Institute for Advanced Study

His work at the Institute for Advanced Study focused on the unification of the laws of physics, which he referred to as the Unified Field Theory. He attempted to construct a model which would describe all of the fundamental forces as different manifestations of a single force. His attempt was hindered because the strong and weak nuclear forces were not understood independently until around 1970, fifteen years after Einstein's death. Einstein's goal of unifying the laws of physics under a single model survives in the current drive for unification of the forces, embodied most notably by string theory.

Generalized theory

Einstein began to form a generalized theory of gravitation with the Universal Law of Gravitation and the electromagnetic force in his first attempt to demonstrate the unification and simplification of the fundamental forces. In 1950 he described his work in a Scientific American article. Einstein was guided by a belief in a single statistical measure of variance for the entire set of physical laws.

Einstein's Generalized Theory of Gravitation is a universal mathematical approach to field theory. He investigated reducing the different phenomena by the process of logic to something already known or evident. Einstein tried to unify gravity and electromagnetism in a way that also led to a new subtle understanding of quantum mechanics.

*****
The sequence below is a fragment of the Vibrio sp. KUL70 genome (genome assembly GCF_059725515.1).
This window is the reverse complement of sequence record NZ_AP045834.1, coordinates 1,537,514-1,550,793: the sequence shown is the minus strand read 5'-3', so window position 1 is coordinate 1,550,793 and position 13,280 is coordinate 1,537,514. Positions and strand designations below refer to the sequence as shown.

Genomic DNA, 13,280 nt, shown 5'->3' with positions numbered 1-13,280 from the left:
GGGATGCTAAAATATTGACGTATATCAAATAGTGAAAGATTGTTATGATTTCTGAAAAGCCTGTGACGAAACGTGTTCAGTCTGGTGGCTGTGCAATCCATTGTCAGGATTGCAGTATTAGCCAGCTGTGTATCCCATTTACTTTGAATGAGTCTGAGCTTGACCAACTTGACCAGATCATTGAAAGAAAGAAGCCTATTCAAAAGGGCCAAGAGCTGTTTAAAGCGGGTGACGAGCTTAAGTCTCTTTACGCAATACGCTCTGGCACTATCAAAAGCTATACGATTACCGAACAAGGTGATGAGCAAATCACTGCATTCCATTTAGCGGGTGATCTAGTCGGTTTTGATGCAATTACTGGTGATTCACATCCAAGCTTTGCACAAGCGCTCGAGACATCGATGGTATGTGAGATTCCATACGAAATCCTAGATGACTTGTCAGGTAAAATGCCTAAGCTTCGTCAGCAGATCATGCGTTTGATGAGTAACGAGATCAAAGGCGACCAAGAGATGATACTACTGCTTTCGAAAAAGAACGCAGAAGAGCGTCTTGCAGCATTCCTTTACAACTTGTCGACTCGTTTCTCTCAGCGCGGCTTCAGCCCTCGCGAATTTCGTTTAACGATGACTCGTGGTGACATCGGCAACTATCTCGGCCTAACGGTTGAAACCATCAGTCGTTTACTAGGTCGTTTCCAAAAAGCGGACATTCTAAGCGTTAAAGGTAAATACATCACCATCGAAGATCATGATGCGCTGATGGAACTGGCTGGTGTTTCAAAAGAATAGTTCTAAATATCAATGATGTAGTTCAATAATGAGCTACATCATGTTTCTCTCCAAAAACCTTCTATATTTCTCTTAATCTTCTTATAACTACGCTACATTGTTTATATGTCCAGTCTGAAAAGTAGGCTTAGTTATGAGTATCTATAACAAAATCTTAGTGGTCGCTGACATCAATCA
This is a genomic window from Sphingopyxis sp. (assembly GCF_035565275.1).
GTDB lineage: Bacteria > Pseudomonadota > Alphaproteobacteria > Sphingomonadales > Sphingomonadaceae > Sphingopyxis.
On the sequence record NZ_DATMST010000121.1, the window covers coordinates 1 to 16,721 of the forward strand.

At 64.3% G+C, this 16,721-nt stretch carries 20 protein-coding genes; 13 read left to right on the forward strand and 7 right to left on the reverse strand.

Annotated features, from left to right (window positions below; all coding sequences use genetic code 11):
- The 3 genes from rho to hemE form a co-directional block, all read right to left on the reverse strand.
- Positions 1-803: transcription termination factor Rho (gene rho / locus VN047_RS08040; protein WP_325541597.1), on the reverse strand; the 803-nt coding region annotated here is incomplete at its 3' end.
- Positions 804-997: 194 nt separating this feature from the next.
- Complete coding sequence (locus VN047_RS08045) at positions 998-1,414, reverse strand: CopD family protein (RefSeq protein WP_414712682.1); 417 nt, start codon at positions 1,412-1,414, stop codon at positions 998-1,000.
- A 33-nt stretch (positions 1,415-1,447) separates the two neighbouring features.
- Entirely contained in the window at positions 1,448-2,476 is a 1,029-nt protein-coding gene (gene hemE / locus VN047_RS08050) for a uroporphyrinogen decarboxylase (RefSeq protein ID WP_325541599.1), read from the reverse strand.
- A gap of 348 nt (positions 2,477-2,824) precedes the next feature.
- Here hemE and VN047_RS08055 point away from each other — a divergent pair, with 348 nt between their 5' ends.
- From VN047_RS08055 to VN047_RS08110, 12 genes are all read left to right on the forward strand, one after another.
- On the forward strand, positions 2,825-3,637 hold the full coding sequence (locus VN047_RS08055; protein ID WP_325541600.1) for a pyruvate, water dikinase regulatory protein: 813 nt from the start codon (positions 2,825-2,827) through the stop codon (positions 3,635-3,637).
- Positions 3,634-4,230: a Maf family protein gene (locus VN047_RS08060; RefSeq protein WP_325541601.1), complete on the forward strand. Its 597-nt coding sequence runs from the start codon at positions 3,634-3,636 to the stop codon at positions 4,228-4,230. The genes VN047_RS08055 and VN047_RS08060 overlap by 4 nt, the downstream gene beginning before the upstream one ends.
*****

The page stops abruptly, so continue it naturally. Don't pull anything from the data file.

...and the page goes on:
Einstein postulated a four-dimensional space-time continuum expressed in axioms represented by five component vectors. Particles appear in his research as a limited region in space in which the field strength or the energy density are particularly high. Einstein treated subatomic particles as objects embedded in the unified field, influencing it and existing as an essential constituent of the unified field but not of it. Einstein also investigated a natural generalization of symmetrical tensor fields, treating the combination of two parts of the field as being a natural procedure of the total field and not the symmetrical and antisymmetrical parts separately. He researched a way to delineate the equations and systems to be derived from a variational principle.

Einstein became increasingly isolated in his research on a generalised theory of gravitation and was ultimately unsuccessful in his attempts.

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Einstein's two-story house, white frame with front porch in Greek revival style, in Princeton (112 Mercer Street).

Final years

In 1948, Einstein served on the original committee which resulted in the founding of Brandeis University. A portrait of Einstein was taken by Yousuf Karsh on February 11 of that same year. In 1952, the Israeli government proposed to Einstein that he take the post of second president. He declined the offer, and remains the only United States citizen ever to be offered a position as a foreign head of state. On March 30, 1953, Einstein released a revised unified field theory.